By Abbey Doyle
The Herald Bulletin
ANDERSON, Ind. —
Promises of “quick and easy” dieting just don’t work, said Dr. Charles Williams.
“Many people want the quick and easy way out,” said Williams, a physician with Community Hospital’s Anderson Family Health Specialists.
Over-the-counter weight-loss supplements are not regulated by the Federal Drug Administration and can have adverse affects including liver and cardiac failure, he said.
Most fad diets are typically limited in their food options which can lead to deficiencies in certain areas, Williams said.
“Limiting diets without professional supervision has the potential to compromise one’s health,” he said. “I recommend anyone who is serious about controlling their weight or making a lifestyle alteration to meet with their physician to see what they are cleared to do and coaching ideas.”
In addition to his family practice, Williams is a weight loss doctor. He’s noticed that many fad diets may work but a dieter’s difficulty is sticking with them.
That’s something Amy Mercer — St. Vincent Anderson Regional Hospital clinical registered dietician — also noted.
“There are a plethora of diets out there — how does someone know if it is a fad diet?” she asked. “What I tell them to ask themselves is this, ‘Is this something I can sustain for the rest of my life?’ If the answer is, ‘No,’ then it is a fad diet.”
Instead of diets — which have an “on and off” nature for some folks — Mercer suggested that those who want to lose weight should think about lifestyle changes. Anyone making those choices should find something they can stick with permanently and be more effective for overall health.
Williams’ two biggest pieces of advice: exercise and eat less.
“No matter what you eat, eat less,” he said. “We overdo it in America. And never skip a meal. If you skip, you will gain weight, studies show. And start the day with a wholesome breakfast.”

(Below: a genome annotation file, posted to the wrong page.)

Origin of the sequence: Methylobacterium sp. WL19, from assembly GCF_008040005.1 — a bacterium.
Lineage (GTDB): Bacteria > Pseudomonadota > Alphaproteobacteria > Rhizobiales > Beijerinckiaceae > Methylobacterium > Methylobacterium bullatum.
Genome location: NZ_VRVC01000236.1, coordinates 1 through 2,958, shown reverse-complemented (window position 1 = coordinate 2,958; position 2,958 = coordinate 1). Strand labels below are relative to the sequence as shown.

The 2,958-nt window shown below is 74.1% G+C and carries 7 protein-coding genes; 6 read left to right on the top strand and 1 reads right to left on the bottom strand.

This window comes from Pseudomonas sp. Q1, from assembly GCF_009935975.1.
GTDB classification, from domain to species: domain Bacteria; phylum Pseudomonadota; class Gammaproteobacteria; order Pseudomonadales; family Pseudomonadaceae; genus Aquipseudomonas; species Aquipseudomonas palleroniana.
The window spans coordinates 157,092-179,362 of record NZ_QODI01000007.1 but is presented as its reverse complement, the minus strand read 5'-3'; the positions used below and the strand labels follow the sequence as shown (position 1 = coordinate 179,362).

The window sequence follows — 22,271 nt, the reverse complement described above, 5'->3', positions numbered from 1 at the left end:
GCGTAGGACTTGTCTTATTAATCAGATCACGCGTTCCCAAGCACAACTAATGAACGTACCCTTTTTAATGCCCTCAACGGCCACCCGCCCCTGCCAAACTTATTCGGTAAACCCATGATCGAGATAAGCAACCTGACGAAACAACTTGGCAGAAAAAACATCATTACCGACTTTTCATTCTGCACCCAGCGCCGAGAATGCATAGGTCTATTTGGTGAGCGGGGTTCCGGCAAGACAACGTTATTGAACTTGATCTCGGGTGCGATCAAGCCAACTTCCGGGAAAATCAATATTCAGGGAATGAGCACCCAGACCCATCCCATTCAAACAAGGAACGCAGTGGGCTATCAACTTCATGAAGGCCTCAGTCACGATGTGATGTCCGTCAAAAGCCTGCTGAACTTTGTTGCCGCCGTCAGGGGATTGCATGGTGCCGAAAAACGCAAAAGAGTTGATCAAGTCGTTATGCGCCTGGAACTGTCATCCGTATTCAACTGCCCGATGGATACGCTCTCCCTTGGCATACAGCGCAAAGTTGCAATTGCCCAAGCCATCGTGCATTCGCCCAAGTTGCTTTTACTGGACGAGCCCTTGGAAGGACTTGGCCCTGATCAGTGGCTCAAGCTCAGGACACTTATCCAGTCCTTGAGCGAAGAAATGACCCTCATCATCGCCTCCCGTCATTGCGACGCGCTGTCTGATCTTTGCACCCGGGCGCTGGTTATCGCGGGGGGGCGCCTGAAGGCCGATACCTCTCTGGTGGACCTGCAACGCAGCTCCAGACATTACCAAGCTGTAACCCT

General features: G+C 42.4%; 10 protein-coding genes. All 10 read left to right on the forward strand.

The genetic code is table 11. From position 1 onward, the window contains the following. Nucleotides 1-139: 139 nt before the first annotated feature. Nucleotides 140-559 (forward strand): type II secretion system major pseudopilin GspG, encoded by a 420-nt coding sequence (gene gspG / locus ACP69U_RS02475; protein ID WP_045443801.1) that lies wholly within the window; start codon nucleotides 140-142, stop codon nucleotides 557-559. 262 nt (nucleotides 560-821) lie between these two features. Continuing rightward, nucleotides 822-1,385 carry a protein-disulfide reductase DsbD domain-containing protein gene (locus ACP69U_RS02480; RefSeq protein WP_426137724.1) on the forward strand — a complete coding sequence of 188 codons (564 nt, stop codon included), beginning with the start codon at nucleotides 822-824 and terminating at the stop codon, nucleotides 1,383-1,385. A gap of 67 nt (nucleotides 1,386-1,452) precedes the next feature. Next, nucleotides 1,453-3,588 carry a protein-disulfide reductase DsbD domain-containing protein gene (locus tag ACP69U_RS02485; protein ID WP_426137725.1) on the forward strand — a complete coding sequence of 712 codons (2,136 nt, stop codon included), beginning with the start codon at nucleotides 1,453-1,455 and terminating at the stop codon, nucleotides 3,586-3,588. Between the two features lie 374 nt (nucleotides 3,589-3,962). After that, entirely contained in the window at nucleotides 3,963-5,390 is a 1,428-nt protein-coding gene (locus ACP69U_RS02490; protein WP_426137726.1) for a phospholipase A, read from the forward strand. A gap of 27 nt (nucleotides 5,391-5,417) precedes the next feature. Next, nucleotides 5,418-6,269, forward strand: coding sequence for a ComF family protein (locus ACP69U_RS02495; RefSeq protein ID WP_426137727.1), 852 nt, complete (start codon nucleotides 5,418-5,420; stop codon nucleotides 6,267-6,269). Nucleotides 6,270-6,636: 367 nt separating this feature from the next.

Mercer stressed that any diet or food plan that demonizes a single food group is never a good idea. There is a reason that a well-balanced diet including fruits, vegetables, whole grains, low-fat dairy, lean protein and fats is recommended. Each group provides dietary requirements, she said.
Consequences of fad diets can have severe effects including less energy, fatigue, loss of hair, skin issues, cardiac or liver failure.
Diets that cut out fat altogether can cause a deficiency in essential vitamins that are fat soluble such as vitamins A, D, E and K.
“Adopting a healthier lifestyle is a great idea,” Williams said. “That is something physicians love their patients to do — not be on a specific diet, instead be conscious about eliminating things that have a high amount of sugar, simple carbohydrates and eat less. And exercise whenever you can — walk, jog or whatever is effective for you.”
Mercer said programs with a positive focus (stressing the things that are good for you) as opposed to a negative one (“don’t eat this because it is bad for you”) is a great way to get started.
The American Dietetic and Nutrition Academy recommends “eating the rainbow,” she said, referring to fruits and vegetables. The deeper the color of the produce, the higher the nutritional value.
Fads like a high protein, low carb diet are popular because some people lost weight rapidly, Mercer said. The problem, though, was that the diet could not be maintained long-term. When people got off the diet, they not only gained back what they lost but typically gained an additional 10 percent.
“It’s a balancing act,” she said. “You want to get the right amount of things. Carbs aren’t bad. Protein isn’t bad. But too much of anything is what is the problem. Fat needs to be there but it needs to be there in small quantities.”
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